Search for "Canadian identity"

Displaying 1-20 of 66 results
Article

Maple Syrup Industry

Canada is the world’s leading producer and exporter of maple products, accounting for 71 per cent of the global market. In 2016, Canadian producers exported 45 million kg of maple products, with a value of $381 million. The province of Québec is by far the largest producer, representing 92 per cent of Canadian production. Maple syrup and maple sugar products are made by boiling down the sap of maple trees. World production of maple syrup and sugar is mainly limited to the Maple Belt, the hardwood forest stretching from the midwestern United States through Ontario, Québec and New England and into New Brunswick, Nova Scotia and Prince Edward Island; however, British Columbia, Manitoba and Saskatchewan also produce some syrup.

Article

Ice Hockey in Canada

Hockey is Canada's official national winter sport and perhaps its greatest contribution to world sport. Canada is considered the birthplace of ice hockey, and Canadians generally regard the sport as their own.

Article

Powley Case

R. v. Powley was a legal case concerning Métis hunting rights in Canada. In 1993, the province of Ontario charged Steve and Roddy Powley with illegal hunting. The Powleys disputed their conviction, arguing that the Aboriginal rights enshrined in section 35 of the Constitution Act, 1982 protected their hunting rights as Métis people. The case concluded in 2003, when the Supreme Court of Canada ruled that the Powleys were, in fact, exercising lawful Métis hunting rights. The Powley case established criteria on who can legally qualify for Métis rights. It outlined 10 specific criteria, known as the Powley Test, which applies to Métis communities across Canada. The case also clarified that the Métis are a distinct people, separate from First Nations and Inuit peoples in Canada. Some legal experts believe the Powley case might lead to expanded Métis rights, including harvesting and fishing rights and possibly self-government.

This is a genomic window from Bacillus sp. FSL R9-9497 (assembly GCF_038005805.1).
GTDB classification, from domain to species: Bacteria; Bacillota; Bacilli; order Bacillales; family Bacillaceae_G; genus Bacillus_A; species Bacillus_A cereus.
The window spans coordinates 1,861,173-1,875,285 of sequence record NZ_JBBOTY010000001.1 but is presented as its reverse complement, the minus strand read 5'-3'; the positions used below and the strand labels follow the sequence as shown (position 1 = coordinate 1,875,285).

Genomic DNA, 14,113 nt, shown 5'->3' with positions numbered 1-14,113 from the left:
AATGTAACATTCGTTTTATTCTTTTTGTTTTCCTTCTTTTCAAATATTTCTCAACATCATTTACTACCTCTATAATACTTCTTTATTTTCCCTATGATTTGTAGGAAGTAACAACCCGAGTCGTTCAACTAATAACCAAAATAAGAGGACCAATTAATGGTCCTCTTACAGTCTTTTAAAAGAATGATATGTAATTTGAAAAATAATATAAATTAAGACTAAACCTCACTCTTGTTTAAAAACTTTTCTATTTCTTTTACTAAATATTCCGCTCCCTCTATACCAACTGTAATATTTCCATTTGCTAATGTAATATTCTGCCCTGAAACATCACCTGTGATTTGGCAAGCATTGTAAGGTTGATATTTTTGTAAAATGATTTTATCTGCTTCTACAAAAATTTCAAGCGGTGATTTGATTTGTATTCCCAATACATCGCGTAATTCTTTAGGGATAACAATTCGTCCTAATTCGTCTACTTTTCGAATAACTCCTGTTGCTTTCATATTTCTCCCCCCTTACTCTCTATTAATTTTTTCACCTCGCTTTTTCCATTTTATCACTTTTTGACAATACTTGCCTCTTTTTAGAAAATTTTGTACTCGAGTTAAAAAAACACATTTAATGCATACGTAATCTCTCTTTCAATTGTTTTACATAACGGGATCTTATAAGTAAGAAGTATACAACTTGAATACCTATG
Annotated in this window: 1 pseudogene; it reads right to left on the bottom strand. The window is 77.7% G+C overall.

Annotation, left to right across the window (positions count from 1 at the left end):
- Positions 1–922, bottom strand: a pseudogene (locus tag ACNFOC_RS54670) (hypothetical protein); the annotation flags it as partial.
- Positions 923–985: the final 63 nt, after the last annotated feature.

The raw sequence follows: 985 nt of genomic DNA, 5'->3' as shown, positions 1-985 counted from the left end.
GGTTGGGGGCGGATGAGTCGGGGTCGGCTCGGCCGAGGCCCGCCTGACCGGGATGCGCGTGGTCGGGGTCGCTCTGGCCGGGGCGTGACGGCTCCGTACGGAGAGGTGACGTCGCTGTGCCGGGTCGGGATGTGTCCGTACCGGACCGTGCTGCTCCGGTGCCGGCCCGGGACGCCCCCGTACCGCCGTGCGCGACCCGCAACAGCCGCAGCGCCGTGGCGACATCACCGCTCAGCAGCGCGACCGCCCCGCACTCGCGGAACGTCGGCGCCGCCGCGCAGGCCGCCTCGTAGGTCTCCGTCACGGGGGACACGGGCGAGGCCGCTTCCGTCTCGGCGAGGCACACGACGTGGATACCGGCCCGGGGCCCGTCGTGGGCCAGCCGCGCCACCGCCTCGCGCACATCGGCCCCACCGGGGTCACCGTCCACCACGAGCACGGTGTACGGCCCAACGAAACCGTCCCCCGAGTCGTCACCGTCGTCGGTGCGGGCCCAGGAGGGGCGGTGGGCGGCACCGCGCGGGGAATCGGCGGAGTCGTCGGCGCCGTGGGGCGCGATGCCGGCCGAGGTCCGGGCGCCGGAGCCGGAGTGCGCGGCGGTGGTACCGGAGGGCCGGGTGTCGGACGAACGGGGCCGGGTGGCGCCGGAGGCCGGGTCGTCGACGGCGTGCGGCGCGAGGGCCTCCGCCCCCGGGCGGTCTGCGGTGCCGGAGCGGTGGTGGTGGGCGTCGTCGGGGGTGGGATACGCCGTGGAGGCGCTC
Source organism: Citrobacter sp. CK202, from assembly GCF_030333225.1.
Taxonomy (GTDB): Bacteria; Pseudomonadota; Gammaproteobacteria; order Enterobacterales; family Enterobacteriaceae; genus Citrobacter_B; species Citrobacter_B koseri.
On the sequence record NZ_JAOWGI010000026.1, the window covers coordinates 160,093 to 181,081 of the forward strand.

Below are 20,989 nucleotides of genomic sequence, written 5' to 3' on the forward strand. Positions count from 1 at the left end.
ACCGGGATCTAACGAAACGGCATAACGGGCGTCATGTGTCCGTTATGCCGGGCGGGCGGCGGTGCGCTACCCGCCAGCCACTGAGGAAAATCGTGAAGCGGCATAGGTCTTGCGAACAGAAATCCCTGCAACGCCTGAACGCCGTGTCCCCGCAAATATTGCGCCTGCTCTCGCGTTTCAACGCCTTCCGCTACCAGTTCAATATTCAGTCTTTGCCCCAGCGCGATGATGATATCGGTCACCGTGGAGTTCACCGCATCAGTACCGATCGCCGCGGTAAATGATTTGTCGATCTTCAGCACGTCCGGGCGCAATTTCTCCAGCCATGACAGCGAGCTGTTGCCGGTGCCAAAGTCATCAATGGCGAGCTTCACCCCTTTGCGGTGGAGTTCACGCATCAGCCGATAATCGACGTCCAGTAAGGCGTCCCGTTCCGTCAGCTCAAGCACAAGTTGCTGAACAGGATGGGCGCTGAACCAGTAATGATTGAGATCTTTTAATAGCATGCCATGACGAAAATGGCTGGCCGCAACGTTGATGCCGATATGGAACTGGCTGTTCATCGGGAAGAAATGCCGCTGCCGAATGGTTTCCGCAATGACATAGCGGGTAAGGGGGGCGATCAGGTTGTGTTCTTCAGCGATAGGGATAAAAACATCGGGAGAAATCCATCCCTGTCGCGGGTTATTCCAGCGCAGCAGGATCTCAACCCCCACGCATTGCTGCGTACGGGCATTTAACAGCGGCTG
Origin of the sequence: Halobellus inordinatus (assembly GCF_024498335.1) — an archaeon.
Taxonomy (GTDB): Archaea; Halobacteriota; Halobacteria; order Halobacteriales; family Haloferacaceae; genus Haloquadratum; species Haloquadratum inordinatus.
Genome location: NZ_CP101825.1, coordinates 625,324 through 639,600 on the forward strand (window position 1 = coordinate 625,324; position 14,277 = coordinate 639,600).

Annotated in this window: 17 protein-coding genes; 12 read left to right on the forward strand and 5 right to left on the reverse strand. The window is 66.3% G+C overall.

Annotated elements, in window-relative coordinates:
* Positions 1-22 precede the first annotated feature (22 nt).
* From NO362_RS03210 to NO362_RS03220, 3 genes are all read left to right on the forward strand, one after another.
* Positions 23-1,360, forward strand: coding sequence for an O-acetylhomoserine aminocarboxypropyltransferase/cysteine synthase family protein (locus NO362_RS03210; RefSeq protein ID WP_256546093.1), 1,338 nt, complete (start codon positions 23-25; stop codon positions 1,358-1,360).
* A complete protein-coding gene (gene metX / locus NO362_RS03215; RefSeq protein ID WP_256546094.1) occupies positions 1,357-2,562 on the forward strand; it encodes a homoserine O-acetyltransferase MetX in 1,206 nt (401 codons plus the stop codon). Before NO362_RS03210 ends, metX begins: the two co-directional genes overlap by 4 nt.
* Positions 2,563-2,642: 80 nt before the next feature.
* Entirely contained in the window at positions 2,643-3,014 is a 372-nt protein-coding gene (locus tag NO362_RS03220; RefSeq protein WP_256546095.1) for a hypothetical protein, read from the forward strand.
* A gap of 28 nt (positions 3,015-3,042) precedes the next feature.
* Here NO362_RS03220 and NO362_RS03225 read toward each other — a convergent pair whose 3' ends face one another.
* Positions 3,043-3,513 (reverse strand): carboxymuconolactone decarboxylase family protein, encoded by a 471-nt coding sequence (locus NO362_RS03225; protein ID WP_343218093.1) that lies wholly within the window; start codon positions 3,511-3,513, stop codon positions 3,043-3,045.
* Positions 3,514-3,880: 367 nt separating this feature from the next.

Article

Indian

Indian is a term that is now considered outdated and offensive, but has been used historically to identify Indigenous peoples in South, Central and North America. In Canada, “Indian” also has legal significance. It is used to refer to legally defined identities set out in the Indian Act, such as Indian Status. For some Indigenous peoples, the term “Indian” confirms their ancestry and protects their historic relationship to the Crown and federal government. For others, the definitions set out in the Indian Act are not affirmations of their identity.

Article

Life of Pi

Yann Martel’s third novel, Life of Pi (2001), follows protagonist Piscine “Pi” Patel on a journey of survival after the cargo ship carrying him and his family sinks in the Pacific Ocean. As the lone survivor, Pi spends 227 days on a lifeboat in the company of a Bengal tiger named Richard Parker. The fantasy-adventure novel explores the tensions between spirituality and practicality, and between reason and imagination. It also raises questions about the nature of stories. The international bestseller gained Martel global recognition and won a number of awards and accolades, including the Hugh MacLennan Prize for Fiction, the Man Booker Prize for Fiction and the Asian/Pacific American Award for Literature. The 2012 film adaptation, written by David Magee and directed by Ang Lee, grossed more than US$600 million worldwide and won four Academy Awards.